Marker Logo HMdb.org THE HISTORICAL
MARKER DATABASE
“Bite-Size Bits of Local, National, and Global History”
“Bite-Size Bits of Local, National, and Global History”
Near Krinides in Kavala Regional Unit, Eastern Macedonia and Thrace Region, Greece
 

Philippi

 
 
Philippi Marker image. Click for full size.
By Dale K. Benington, June 16, 2015
1. Philippi Marker
Inscription. English text:

The ancient city of Philippi was built on the fringes of the marshes that occupied the south-east part of the plain of Drama. The first settlers were colonists from Thasos who were aware of the rich sources of precious metals, timber, and agricultural products in the region and therefore founded the colony of Krenides in 360 BC. The new colony was soon threatened by the Thracians and in 356 BC sought the aid of Philip II, king of Macedonia. Discerning the economic and strategic importance of the city, Philip captured and fortified it and gave it his name.: Philippi.

The city prospered greatly in the Hellenistic period, when it acquired its fortification walls, theatre, public buildings and private residences. The fact that the Via Egnatia passed through Philippi in the 2nd c. BC made the city much more important and transformed it into a major centre of the region.

In 42 BC, the battle of Philippi, fought on the two low hills outside the west walls of the city, changed its character completely: after his victory, Octavian converted Philippi into a Roman colony (Colonia Augusta Julia Philippensis). The city expanded and developed into an economic, administrative and artistic centre, especially during the 2nd and 3rd centuries AD.

However, another important event was to change
Philippi Marker image. Click for full size.
By Dale K. Benington, June 16, 2015
2. Philippi Marker
Close-up view, that is displayed on the marker, of an aerial photograph showing the city of Philippi archaeological site.
the personality of the city once again: the visit of St. Paul the Apostle, who founded the first Christian church on European soil here in AD 49/50. The predomination of the new religion and the transfer of the capital of the Roman Empire to Constantinople lent Philippi considerable luster and reputation.

In the Early Christian period (4th-6th c. AD), the Octagon complex was built on the site of Roman buildings, with the cathedral dedicated to St. Paul and four magnificent basilicas.

Excavations were begun at Philippi by the French School at Athens in 1914. After the Second World War, the Archaeological Service and the Archaeological Society conducted systematic excavations there. At present, the Archaeological Service, the Aristotle University of Thessaloniki and the French School at Athens are continuing the archaeological investigation of the site. The finds from the excavations are housed in the Philippi Museum.
 
Location. 41° 0.764′ N, 24° 17.259′ E. Marker is near Krinides, Eastern Macedonia and Thrace Region, in Kavala Regional Unit. Marker can be reached from Agiou Christoforou just west of Filippou, on the right when traveling west. Touch for map. This marker is located in the archaeological park, and is the first marker that one comes to after leaving the visitor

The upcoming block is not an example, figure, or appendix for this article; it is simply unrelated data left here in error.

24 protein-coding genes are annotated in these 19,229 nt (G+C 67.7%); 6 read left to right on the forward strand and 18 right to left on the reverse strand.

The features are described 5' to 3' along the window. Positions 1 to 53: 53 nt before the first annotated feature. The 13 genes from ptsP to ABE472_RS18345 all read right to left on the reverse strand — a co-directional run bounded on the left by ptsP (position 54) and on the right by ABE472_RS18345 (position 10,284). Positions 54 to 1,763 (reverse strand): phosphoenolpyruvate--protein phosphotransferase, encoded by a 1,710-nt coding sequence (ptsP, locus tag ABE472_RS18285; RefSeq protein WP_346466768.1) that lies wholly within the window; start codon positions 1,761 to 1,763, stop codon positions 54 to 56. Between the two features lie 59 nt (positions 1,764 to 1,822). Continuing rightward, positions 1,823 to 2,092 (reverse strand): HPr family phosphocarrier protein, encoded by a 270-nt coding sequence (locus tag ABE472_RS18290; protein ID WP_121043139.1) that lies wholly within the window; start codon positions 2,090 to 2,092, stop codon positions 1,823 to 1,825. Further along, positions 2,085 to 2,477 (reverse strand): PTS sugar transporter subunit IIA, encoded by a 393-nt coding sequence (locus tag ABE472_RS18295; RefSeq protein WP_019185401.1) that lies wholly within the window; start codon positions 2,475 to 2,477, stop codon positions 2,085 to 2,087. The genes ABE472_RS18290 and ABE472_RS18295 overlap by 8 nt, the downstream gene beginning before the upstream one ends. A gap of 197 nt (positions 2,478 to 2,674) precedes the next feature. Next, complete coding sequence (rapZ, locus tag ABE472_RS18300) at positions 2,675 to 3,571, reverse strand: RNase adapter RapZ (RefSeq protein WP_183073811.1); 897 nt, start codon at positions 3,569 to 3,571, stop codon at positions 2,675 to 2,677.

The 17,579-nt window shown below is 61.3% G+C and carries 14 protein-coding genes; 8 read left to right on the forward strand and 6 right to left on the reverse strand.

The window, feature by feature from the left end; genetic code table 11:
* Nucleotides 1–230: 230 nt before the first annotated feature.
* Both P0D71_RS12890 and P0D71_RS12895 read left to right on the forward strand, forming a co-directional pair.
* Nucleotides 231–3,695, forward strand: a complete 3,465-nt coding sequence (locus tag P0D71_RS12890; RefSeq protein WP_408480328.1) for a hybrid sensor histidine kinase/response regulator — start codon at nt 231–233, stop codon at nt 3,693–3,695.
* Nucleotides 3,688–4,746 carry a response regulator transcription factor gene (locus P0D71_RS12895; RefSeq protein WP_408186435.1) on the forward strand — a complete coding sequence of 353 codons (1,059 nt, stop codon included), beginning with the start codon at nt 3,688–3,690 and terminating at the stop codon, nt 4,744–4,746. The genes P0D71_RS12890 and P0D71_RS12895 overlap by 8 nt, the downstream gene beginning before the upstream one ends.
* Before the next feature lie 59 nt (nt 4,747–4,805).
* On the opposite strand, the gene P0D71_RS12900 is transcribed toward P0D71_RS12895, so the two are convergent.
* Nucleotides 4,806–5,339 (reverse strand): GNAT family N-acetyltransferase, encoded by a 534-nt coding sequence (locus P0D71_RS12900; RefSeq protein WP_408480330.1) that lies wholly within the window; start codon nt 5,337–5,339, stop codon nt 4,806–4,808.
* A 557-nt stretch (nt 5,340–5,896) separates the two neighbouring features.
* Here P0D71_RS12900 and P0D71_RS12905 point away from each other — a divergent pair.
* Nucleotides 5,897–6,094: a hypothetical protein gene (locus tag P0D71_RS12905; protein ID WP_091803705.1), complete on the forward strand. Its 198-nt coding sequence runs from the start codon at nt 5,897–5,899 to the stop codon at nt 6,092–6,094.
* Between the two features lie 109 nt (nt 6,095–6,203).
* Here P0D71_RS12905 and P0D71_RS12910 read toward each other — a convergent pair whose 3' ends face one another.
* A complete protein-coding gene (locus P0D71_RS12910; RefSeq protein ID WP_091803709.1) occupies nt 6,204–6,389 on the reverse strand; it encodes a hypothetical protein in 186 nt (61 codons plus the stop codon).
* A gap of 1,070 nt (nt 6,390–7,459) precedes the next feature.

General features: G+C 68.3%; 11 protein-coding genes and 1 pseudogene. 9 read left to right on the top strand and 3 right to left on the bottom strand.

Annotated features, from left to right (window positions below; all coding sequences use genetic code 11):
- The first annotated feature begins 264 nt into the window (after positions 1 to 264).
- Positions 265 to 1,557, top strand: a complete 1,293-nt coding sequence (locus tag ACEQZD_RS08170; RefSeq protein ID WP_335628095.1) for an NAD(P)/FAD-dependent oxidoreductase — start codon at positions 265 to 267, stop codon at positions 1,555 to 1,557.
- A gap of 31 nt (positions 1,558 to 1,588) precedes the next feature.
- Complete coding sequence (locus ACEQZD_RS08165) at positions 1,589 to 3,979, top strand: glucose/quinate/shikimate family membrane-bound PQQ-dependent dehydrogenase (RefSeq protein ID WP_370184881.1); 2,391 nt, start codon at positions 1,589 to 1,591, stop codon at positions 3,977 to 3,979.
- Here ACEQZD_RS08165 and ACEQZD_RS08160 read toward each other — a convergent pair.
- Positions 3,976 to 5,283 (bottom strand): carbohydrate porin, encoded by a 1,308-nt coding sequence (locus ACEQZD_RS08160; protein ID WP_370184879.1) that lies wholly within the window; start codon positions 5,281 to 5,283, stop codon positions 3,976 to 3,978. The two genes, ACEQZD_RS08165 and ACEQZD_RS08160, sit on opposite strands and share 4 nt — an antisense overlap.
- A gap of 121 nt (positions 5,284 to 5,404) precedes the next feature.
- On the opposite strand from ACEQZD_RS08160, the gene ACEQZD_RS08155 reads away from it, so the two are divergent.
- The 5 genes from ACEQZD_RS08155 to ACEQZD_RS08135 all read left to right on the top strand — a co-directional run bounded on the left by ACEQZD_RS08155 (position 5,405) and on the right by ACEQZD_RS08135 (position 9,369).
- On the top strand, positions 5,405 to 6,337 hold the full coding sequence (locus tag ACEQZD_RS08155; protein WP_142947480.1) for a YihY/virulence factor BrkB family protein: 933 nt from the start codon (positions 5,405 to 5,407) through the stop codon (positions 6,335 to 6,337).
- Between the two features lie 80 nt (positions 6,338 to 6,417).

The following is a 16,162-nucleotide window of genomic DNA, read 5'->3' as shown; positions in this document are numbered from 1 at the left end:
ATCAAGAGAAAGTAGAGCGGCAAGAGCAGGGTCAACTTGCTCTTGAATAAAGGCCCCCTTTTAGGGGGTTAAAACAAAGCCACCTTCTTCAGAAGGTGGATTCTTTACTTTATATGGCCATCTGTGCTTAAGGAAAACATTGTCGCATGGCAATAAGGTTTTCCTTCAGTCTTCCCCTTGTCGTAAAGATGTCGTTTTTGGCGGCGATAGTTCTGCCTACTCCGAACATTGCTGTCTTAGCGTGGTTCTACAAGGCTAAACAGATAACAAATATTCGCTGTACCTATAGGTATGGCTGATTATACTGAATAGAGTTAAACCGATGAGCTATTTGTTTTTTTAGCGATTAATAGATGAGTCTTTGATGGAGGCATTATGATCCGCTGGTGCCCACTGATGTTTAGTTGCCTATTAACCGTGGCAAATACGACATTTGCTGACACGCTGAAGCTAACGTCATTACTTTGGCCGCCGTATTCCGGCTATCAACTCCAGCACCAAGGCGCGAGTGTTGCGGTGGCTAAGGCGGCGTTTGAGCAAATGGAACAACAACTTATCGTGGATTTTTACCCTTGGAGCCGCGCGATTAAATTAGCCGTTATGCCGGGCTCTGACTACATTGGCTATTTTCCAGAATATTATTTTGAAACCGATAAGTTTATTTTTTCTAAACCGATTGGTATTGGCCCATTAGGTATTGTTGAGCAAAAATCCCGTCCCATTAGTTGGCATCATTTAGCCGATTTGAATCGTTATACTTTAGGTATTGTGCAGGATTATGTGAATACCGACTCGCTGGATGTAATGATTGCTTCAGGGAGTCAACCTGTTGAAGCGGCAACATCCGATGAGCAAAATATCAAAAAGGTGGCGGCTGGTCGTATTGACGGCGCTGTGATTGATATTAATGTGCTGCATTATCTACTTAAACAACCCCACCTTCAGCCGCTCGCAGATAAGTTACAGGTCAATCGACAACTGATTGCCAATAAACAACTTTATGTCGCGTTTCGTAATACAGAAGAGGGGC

Philippi Marker image. Click for full size.
By Dale K. Benington, June 16, 2015
3. Philippi Marker
center and beginning the tour of the archaeological park. Marker is in this post office area: Krinides, Eastern Macedonia and Thrace Region 640 03, Greece.
 
Other nearby markers. At least 8 other markers are within 14 kilometers of this marker, measured as the crow flies. Ancient Theater (within shouting distance of this marker); Archeological Area Filippi (about 120 meters away, measured in a direct line); Basilica (approx. 0.2 kilometers away); Christian Philippi (approx. 0.3 kilometers away); Annexes to Octagon at Philippi (approx. 0.3 kilometers away); The Octagon at Philippi (approx. 0.3 kilometers away); Black Sea - Silk Road (approx. 11.3 kilometers away); Neapolis-Christoupolis-Kavala (7th C.BC. - 20th C.AD.) (approx. 13.6 kilometers away). Touch for a list and map of all markers in Krinides.
 
Related markers. Click here for a list of markers that are related to this marker. To better understand the relationship, study each marker in the order shown.
 
Also see . . .  Archaeological site of Philippi - UNESCO World. This is a link to information provided by the United Nations Educational Scientific and Cultural Organization (UNESCO) website. (Submitted on June 27, 2015, by Dale K. Benington of Toledo, Ohio.) 
 
Categories. Notable Places
 
Philippi Marker image. Click for full size.
By Dale K. Benington, June 16, 2015
4. Philippi Marker
View of the marker, looking north along the path that visitors take when visiting the archaeological park.
Philippi Archaeological Park image. Click for full size.
By Dale K. Benington, June 16, 2015
5. Philippi Archaeological Park
View of a portion of the ruins of the ancient city of Philippi.
Philippi Archaeological Park image. Click for full size.
By Dale K. Benington, June 16, 2015
6. Philippi Archaeological Park
View, looking towards the Acropolis, of another portion of the ruins of the ancient city of Philippi.
Philippi Archaeological Park image. Click for full size.
By Dale K. Benington, June 16, 2015
7. Philippi Archaeological Park
View of the ruins of the ancient city of Philippi, looking towards Basilica B.
 
 
Credits. This page was last revised on August 16, 2017. This page originally submitted on June 27, 2015, by Dale K. Benington of Toledo, Ohio. This page has been viewed 270 times since then and 28 times this year. Photos:   1, 2, 3, 4, 5, 6, 7. submitted on June 27, 2015, by Dale K. Benington of Toledo, Ohio.
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